The number of people to have died with coronavirus in the UK has risen by 21.
The Government said 46,526 people had died in hospitals, care homes and the wider community after testing positive for coronavirus as of 5pm on Sunday.
Separate figures published by the UK’s statistics agencies show there have now been 56,600 deaths registered in the UK where Covid-19 was mentioned on the death certificate.
The Government also said that in the 24-hour period up to 9am on Monday, there had been a further 816 lab-confirmed cases. Overall, a total of 311,641 cases have been confirmed.
It comes after a further seven people were confirmed to have died in UK hospitals after testing positive for coronavirus.
Six of those people were in England, with one in Northern Ireland. There were no further deaths in Wales or Scotland.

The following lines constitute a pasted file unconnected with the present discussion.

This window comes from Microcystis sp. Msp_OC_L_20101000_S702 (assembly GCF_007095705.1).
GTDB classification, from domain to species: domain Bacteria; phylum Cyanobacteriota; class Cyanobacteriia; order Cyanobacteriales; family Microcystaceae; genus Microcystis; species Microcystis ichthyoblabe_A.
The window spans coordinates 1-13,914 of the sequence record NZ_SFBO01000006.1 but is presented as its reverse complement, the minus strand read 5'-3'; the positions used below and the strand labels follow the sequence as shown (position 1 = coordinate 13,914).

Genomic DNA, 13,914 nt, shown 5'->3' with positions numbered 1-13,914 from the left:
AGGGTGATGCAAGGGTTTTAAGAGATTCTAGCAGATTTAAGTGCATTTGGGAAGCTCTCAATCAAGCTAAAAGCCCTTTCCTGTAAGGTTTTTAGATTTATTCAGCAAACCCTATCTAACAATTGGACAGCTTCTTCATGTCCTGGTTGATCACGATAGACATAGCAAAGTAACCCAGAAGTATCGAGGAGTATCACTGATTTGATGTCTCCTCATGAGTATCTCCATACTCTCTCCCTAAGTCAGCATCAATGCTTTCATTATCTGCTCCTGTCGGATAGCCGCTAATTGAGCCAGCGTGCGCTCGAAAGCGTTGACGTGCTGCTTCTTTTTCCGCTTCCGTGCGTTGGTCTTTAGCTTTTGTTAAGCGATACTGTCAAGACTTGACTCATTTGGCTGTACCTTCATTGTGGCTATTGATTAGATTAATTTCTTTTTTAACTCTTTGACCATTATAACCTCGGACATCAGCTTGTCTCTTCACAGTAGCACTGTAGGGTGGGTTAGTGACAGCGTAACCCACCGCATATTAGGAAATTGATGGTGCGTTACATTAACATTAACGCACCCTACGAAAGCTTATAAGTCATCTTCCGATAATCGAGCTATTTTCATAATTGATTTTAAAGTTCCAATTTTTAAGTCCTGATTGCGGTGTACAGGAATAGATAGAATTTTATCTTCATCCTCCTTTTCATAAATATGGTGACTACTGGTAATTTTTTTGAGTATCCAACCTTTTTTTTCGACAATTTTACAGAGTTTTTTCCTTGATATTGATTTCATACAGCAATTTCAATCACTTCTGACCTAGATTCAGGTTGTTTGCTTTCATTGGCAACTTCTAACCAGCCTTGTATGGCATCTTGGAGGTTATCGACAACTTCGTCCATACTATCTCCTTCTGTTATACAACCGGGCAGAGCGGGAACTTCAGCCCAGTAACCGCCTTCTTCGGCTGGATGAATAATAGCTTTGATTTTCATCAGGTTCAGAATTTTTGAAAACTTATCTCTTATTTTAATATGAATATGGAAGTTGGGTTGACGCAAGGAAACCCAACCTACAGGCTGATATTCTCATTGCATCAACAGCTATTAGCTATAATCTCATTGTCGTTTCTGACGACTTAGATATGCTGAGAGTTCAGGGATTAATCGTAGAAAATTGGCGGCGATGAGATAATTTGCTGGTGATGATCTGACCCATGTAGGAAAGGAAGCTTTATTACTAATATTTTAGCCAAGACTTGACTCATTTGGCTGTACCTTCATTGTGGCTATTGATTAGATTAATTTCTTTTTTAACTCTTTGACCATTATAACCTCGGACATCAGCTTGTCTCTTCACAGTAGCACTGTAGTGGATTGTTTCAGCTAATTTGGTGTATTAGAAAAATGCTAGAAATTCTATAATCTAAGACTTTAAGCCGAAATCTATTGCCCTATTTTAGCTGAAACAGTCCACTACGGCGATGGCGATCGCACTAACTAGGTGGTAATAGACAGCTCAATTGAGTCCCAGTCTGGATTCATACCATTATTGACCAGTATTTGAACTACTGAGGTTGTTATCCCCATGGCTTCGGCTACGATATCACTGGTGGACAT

The latest figures bring the total number of deaths recorded in UK hospitals to 34,044.
The patients who died in English hospitals were aged between 65 and 93. All had known underlying health conditions. No deaths were reported with no positive Covid-19 test result.
The region with the highest number of deaths was the South East with four.
There were also two deaths in the North East and Yorkshire but all other regions of England recorded no deaths for the same time period, including the North West, where local lockdown measures are in place around Greater Manchester.
The total of seven new deaths is higher than last Monday, when five people were reported to have died in hospitals after testing positive for the virus.
It comes after Boris Johnson urged schools and teachers' unions to work together "to ensure that our schools are safe" from coronavirus in time for the start of the next academic year.
The Prime Minister told reporters: “It’s not right that kids should spend more time out of school. It’s much much better for their health and mental wellbeing - obviously their educational prospects if everybody comes back to school full-time in September.
"It's our moral duty to make sure that happens."